So you want to pitch your ‘amazing ‘ idea to investors? Get it right from the first attempt. Here are tips as shared by entrepreneurs who have walked the path.
- Tell a life story- When possible, open your pitch by telling a real customer story that addresses the problem your product or service solves in the marketplace. Avoid using buzzwords and tech talk when you tell your story. Instead, use real names and real customer challenges. Keep it simple and realistic.
- Capture the essentials. Investors care more about the presentation than the business plan. Can you, in less than five minutes, explain the project, the return on investment and the growth strategy? Your business model should answer the questions: What do you sell? To whom? How much do they pay? and How do they pay you? You don’t need to talk about everything, just the core part. Prioritize the most important things you want to share and stick to those pieces.
- Prepare yourself, not just your idea and sell both. Don’t be afraid to talk about you or you and your team’s accomplishments—especially if those accomplishments relate to what it takes to start and scale a venture. Tell and show the investors why you are the right people to lead this venture. It’s important that the investor and entrepreneur can get along. They will want to see that you are fast, thoughtful and efficient, and can sustain the project through its conception and growth.
- If you can get someone who doesn’t understand your business model to grasp what you’re communicating, then you’re prepared to give a pretty good pitch. Leave out the acronyms and techy gibberish. Would someone outside the industry understand your model without hitches? Keep your pitch short, sweet, and to the point. Practice your pitch on someone outside of your company, and ask them to repeat what they think your business model is back to you.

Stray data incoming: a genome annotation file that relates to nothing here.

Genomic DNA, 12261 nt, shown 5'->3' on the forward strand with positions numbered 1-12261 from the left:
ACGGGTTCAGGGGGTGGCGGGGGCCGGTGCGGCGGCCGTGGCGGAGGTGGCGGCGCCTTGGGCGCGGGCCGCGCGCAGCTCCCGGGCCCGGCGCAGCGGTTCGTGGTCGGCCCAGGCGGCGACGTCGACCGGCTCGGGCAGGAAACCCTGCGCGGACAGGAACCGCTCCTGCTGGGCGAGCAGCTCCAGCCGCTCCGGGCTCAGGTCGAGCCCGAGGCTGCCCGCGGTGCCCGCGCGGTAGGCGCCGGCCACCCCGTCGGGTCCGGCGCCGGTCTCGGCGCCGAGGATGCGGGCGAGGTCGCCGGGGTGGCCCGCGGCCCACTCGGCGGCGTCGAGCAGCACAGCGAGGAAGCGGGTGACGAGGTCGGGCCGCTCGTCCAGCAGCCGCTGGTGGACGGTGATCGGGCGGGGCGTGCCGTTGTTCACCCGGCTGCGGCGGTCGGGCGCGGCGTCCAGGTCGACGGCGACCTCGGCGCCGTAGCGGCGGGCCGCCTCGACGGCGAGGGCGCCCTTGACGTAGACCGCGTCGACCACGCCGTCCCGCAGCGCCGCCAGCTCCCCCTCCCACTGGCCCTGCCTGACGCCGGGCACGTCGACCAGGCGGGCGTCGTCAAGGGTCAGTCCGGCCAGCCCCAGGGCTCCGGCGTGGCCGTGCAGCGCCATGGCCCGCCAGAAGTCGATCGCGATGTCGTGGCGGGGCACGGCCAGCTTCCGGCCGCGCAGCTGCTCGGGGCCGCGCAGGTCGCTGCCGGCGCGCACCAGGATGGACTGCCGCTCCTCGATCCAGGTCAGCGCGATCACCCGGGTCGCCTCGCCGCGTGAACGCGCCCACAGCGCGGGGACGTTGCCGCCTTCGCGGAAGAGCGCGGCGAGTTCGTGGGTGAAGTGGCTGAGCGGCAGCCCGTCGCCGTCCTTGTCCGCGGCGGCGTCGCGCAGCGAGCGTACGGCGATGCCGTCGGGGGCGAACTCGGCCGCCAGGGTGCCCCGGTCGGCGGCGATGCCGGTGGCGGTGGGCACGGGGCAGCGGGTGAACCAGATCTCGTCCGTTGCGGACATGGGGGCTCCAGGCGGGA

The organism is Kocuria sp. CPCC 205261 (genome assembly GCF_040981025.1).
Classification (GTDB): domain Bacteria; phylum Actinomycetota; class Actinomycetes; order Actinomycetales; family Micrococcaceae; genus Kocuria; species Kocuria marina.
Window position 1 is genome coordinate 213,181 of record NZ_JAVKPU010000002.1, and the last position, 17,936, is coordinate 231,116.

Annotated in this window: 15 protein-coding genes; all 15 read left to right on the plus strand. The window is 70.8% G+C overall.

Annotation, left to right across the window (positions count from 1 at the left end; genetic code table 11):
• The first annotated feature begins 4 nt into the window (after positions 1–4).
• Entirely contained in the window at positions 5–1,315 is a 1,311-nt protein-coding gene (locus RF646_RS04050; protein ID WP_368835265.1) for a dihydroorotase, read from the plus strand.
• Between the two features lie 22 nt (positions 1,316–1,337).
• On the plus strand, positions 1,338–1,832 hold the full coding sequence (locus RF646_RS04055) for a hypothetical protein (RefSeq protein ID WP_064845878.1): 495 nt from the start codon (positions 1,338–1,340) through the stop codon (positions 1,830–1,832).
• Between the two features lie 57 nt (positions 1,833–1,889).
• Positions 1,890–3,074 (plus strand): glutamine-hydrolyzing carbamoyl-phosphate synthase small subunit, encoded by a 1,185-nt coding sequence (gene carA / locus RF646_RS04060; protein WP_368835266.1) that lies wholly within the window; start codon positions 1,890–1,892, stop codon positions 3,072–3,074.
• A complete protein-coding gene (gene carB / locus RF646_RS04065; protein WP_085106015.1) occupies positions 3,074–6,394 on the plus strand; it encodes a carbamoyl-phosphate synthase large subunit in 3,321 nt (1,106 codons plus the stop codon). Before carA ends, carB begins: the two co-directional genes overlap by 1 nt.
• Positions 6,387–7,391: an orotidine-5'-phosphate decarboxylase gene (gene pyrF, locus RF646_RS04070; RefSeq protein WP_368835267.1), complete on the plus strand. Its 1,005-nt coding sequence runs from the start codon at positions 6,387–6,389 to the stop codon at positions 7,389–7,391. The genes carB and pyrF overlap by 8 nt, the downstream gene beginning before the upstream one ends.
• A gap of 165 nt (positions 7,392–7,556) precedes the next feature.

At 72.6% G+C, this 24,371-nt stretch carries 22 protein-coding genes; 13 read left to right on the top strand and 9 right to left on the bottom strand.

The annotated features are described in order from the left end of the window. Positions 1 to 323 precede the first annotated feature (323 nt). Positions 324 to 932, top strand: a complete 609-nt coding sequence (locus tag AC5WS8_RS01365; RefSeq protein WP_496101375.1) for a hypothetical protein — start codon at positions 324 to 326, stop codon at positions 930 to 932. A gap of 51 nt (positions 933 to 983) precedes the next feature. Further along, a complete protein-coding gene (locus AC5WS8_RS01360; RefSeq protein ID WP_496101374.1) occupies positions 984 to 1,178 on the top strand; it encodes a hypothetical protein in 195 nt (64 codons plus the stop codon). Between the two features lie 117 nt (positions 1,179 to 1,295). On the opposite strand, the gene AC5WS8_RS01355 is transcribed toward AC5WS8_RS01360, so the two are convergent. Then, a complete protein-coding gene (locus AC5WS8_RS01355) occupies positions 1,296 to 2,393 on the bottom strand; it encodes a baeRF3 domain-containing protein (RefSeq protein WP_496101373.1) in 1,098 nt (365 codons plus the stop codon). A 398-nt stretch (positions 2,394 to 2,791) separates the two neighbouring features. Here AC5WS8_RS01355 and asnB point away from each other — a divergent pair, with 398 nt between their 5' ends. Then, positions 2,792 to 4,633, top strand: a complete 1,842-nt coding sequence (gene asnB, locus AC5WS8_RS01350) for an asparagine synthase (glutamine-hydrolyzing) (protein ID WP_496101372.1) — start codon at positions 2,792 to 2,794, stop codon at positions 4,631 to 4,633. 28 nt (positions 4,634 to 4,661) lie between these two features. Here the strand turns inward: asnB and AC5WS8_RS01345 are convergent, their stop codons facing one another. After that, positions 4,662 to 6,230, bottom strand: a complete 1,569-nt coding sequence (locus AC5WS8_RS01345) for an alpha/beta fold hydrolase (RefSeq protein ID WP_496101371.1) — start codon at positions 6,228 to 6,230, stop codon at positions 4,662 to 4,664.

- Have a plan from day one. Many investors tire after about seven years with a company and look around for new opportunities. So what is your next move when the plug is pulled? Are you going to sell all your shares to a new entrepreneur? Go public with the company? Sell to venture capitalists? Franchise?
- Address competition head-on. You have competition so face it . Everyone has competition, even if it’s indirect competition. Caroline Cummings shares this example “Think about when Henry Ford built the Model T. Were there other cars on the market at that time? No, but he had to find a way to steal people away from other modes of transportation (horses, trains, and walking, for example). One of the best ways to illustrate that you understand your competitive landscape and your differentiators is to have studied and analyse your competitions.
- Show your products or mock-ups. It’s easier to sell an idea that is visual. Even if your product is not yet built, show mock-ups. It’s amazing what a visual representation of your product and your business can do for the overall effectiveness of your pitch.
- Do your investor research. You should find out as much as you can about your angel investor. Who has he or she invested in before? Have they been successful? How well do they know your industry? How much time can they devote to you and your idea?
- Be realistic. Go ahead and excite investors about your big picture, but be reasonable and responsible. Respectable investors will not take you seriously if you present them with nonsensical financial graphs that claim your company’s revenues will grow from outrageously in three years. Show investors that you have a grasp on reality with three versions of financial projections: best case, moderate case and worst case. Base each of these models on facts, past and present performance data, industry and competitor analyses and a series of well-thought-out, defendable assumptions.
- Learn the vocabulary—it’s all there on the Internet, in this case. I’ll say “Google is your tutor”.
Insights from Caroline Cummings, Scott Gerber and Baybars Altuntas